Author: Chris Hood
Be sure to check out new episodes of my video podcast each week, where my ace pupil Brian Jones and I talk the ins and outs of options trading- and give you insights and strategy that you can immediately put to work for you in the markets.
I’ve lost track of just how many books on trading I’ve read.
And I can’t imagine just how many interviews by top traders and investors I’ve listened to over the years.
Though I’m a professional trader with a system that provides me a consistent and sizable income from the markets, I know I’m not perfect. I can always improve.
It’s the same with any skill.
The moment you think you know everything, you’ve ceased to grow.
Today we’re going to look at three key quotes that have stuck with me and helped guide my progress.
Sure, I could come up with my own, but I’m a trader, not a writer. And I don’t think these points could be summarized any more clearly or succinctly.
“There’s nothing wrong with cash. It gives you time to think.”
– Robert Pretcher, Jr.
One advantage that we as retail traders have over institutions and fund managers is that we don’t have to be fully invested.
In fact, I highly recommend you maintain a cash balance and only trade with a portion of your funds. This is a crucial component of allocation in any trading plan.
You cannot lose money that isn’t tied up in trading positions.
Think of it this way. Cash is a position that carries no risk.
In addition, having ample liquidity lets to take advantage of trade opportunities as they arise.
How much you choose to trade with is your choice.
In strong seasons, such as between November and January, use a bit more. However, in months with traditionally high volatility like March and April, trim your positions and tread lightly.
“If investing is entertaining, if you’re having fun, you’re probably not making any money. Good investing is boring.”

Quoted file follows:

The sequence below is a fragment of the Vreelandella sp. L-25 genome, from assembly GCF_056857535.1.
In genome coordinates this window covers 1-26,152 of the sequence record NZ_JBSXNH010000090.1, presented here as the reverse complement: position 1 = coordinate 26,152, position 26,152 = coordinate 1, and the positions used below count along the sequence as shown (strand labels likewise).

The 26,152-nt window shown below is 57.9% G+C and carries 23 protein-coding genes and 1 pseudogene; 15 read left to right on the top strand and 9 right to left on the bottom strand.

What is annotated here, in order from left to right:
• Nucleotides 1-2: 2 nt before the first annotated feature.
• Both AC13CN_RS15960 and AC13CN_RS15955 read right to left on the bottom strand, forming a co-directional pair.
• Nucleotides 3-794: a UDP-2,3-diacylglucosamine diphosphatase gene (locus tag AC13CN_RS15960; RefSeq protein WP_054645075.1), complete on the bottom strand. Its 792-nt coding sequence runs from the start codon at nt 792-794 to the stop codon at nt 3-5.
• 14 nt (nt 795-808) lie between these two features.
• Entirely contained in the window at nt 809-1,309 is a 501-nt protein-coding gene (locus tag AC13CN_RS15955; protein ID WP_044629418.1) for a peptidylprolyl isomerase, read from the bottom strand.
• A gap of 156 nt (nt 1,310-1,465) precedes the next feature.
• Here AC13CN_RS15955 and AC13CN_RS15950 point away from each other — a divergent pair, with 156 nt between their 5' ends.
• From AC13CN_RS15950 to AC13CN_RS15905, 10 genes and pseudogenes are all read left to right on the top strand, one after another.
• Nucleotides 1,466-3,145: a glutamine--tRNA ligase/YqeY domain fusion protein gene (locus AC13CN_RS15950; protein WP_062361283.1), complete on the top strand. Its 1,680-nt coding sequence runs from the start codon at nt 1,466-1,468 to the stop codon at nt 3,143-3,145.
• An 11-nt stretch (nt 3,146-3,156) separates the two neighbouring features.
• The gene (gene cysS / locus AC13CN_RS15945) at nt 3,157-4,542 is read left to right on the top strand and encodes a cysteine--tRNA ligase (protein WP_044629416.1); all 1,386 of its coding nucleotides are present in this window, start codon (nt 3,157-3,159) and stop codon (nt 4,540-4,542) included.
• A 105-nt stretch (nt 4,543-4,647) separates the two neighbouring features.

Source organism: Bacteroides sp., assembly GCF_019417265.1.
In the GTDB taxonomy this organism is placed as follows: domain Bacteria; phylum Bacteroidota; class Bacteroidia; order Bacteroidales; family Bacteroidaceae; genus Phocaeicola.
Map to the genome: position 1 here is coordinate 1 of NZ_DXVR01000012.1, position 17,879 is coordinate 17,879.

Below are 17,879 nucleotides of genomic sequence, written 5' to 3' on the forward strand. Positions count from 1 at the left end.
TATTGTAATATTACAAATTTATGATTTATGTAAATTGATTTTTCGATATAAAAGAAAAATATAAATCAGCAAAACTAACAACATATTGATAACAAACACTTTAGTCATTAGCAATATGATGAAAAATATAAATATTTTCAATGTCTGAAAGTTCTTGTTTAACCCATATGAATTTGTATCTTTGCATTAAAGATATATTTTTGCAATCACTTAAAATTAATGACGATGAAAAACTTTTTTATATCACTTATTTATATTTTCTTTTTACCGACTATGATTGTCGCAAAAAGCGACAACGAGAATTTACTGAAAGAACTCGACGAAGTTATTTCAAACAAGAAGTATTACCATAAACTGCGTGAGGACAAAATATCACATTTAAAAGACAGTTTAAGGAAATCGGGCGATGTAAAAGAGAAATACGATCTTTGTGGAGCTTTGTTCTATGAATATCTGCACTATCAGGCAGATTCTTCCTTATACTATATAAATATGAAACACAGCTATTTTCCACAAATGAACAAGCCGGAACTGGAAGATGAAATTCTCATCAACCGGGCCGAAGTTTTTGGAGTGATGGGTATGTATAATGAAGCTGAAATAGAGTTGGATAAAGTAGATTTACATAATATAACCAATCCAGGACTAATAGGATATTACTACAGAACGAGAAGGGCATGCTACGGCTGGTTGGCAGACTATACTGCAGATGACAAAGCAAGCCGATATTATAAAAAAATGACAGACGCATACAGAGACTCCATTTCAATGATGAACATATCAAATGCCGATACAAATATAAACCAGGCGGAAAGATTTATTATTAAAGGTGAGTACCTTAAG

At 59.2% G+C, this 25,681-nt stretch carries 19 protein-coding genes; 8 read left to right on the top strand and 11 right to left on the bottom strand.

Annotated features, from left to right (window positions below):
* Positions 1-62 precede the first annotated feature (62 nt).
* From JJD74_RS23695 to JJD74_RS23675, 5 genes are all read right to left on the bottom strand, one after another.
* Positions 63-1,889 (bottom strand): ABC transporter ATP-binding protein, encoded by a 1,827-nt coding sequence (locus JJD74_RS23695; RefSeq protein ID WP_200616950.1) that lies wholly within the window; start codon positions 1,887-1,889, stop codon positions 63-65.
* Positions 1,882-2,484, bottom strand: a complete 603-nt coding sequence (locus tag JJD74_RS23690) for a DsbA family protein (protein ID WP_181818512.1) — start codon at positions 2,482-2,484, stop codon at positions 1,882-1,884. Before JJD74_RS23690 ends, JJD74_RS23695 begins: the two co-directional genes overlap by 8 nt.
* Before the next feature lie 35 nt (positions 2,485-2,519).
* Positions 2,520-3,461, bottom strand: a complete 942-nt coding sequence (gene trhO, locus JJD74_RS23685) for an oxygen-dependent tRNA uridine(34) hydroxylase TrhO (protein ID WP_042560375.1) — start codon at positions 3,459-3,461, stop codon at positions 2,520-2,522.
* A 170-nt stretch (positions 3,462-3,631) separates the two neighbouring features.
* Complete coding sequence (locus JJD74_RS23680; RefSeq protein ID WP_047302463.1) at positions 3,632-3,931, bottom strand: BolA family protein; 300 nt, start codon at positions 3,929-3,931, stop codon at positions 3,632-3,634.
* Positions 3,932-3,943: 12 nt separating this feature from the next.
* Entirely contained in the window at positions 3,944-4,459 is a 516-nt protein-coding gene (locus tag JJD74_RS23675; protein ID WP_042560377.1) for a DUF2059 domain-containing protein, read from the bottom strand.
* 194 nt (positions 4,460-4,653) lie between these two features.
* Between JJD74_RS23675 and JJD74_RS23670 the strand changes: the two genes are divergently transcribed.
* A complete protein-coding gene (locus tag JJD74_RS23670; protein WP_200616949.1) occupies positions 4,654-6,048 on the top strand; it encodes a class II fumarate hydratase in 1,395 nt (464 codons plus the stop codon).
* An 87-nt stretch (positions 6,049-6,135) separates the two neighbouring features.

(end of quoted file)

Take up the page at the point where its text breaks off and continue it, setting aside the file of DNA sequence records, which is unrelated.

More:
– George Soros
Though Soros refers to investing, this sentiment is equally true of trading.
Professional traders like me don’t play the market for excitement or an adrenaline rush; we trade to make profits.
Nothing else matters.
Many retail traders get involved with the market because they’re ‘seduced by yield.’ In other words, they want to get rich quick and forget the risk.
A professional can indeed make fantastic returns on capital.
However, consistent base hits of 50-70% returns are the key to long-term success, not swinging for home runs on every trade.
Never bet the house on any single trade.
Oversized positions are the number one reason new traders blow up their accounts.
They play the market like slots in a casino and eventually go broke, gambling away their hard-earned capital.
This doesn’t mean that you can find trading a challenging and enjoyable journey. However, you must trade on logic rather than emotion.
“The riskiest moment is when you are right. That’s when you’re in the most trouble, because you tend to overstay good decisions.”
– Peter L. Bernstein
In trading, you’ll have winners and losers.
You put in the time studying the charts and doing your research, but you cannot predict the outcome. It’s a simple fact.
Many go down with the ship on losing trades.
Unwilling to admit they were wrong, they watch their position slowly sink as they hope in vain for a turn-around.
Yet even those who can manage their losses by cutting losers early have serious problems taking profits—a combination of poor planning and greed.
Entering a trade with no idea of when to take your money off the table is a rookie mistake.
Unless you have a profit-taking strategy, then you’ll be governed by emotion. Waiting, holding, and wanting just a bit more.
It’s heartbreaking to watch your potential gains disappear because you didn’t know when to get out.
Believe me, I’ve been there.
Save yourself the heartache. Make a plan to get out, then execute it no matter how much your money-hungry lizard brain begs you to stay in.
Here’s the take-away:
No matter what your skill level, you can always get better.
Do the work, do the research, and constantly refine your trading process.
Now get after it.